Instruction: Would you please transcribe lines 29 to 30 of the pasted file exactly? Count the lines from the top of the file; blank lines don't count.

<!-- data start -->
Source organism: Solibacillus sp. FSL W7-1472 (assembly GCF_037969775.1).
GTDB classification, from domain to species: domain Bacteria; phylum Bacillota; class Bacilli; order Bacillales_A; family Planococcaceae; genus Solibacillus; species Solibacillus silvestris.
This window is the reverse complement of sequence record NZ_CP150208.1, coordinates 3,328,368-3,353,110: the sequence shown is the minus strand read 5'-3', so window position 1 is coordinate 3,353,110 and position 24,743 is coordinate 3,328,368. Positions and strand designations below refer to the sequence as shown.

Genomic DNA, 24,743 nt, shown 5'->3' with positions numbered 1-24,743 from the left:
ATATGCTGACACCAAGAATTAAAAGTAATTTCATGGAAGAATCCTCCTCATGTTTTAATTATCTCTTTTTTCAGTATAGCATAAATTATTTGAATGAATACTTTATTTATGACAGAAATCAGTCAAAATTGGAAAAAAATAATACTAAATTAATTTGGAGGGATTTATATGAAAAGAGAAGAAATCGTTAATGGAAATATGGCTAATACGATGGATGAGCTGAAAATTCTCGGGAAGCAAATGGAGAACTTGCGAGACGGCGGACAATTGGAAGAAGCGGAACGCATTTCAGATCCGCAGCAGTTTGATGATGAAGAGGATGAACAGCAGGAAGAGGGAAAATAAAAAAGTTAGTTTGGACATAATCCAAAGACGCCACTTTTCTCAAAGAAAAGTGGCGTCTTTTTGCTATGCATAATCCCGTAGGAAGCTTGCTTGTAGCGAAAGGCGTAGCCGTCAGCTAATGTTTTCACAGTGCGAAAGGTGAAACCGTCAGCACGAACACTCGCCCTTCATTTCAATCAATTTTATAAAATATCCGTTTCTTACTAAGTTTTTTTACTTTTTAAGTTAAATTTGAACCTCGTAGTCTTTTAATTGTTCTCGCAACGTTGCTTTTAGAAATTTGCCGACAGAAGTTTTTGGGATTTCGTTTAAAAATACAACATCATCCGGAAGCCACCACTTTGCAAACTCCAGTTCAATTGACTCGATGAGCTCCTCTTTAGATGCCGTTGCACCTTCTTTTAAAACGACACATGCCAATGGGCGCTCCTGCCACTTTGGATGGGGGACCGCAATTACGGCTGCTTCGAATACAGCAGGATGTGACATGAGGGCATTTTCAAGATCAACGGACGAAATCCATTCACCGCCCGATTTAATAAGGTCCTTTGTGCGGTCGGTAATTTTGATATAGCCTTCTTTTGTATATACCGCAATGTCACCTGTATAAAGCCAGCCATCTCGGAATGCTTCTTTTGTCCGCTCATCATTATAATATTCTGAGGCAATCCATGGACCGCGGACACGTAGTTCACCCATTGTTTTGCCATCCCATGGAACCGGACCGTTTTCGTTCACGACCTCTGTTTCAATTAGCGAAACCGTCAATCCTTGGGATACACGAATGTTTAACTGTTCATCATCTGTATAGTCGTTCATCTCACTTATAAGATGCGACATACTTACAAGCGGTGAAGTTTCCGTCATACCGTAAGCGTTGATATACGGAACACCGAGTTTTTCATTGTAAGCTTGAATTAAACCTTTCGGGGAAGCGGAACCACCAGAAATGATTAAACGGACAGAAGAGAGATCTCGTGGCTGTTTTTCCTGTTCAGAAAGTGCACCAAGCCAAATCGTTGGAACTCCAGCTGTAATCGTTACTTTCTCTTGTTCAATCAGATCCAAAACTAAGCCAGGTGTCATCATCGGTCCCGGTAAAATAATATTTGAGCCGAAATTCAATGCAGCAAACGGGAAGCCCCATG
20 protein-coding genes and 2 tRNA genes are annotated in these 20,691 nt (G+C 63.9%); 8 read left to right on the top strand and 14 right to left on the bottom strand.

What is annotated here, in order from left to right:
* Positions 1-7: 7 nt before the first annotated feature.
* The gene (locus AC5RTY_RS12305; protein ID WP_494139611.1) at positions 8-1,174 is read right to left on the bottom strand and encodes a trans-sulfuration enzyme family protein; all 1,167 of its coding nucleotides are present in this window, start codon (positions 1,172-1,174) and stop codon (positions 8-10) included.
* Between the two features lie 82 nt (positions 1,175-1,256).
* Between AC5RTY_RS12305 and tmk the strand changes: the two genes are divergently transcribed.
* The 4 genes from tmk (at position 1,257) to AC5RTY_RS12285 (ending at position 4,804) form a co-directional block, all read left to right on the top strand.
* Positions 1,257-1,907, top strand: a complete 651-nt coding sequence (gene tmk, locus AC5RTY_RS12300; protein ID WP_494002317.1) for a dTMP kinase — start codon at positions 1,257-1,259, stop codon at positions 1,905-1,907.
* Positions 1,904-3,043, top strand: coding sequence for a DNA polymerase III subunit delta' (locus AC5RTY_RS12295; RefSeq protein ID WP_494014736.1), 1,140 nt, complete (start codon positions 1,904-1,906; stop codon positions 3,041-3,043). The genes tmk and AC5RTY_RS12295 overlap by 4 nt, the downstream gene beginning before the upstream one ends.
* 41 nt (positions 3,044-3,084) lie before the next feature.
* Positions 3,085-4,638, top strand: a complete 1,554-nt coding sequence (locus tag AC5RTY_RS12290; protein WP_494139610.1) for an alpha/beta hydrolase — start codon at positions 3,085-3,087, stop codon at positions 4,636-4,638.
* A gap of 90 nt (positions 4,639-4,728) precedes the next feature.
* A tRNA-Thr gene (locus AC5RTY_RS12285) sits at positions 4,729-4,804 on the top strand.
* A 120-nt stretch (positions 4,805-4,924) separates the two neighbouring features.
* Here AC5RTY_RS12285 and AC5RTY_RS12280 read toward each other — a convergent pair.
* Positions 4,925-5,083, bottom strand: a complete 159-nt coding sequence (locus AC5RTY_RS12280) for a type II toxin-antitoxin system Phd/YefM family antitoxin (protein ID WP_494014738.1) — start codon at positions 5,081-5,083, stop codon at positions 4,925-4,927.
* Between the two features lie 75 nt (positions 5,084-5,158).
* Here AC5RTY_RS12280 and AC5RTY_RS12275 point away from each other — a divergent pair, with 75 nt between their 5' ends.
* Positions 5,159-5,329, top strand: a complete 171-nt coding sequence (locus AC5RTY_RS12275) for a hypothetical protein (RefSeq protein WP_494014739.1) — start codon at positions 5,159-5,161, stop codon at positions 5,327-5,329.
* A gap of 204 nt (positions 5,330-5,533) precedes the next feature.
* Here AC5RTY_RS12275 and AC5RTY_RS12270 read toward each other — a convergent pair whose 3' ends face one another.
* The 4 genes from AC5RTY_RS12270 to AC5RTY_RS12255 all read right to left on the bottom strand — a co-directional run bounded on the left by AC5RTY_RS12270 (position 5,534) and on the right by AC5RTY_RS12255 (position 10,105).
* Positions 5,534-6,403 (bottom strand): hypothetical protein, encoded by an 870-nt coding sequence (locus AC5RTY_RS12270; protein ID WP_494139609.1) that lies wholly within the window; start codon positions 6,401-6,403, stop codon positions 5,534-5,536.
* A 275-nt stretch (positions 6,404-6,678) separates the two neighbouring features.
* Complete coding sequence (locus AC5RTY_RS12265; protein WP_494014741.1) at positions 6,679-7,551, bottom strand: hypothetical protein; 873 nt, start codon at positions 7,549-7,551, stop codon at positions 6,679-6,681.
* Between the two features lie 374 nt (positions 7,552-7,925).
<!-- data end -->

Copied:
* A 275-nt stretch (positions 6,404-6,678) separates the two neighbouring features.
* Complete coding sequence (locus AC5RTY_RS12265; protein WP_494014741.1) at positions 6,679-7,551, bottom strand: hypothetical protein; 873 nt, start codon at positions 7,549-7,551, stop codon at positions 6,679-6,681.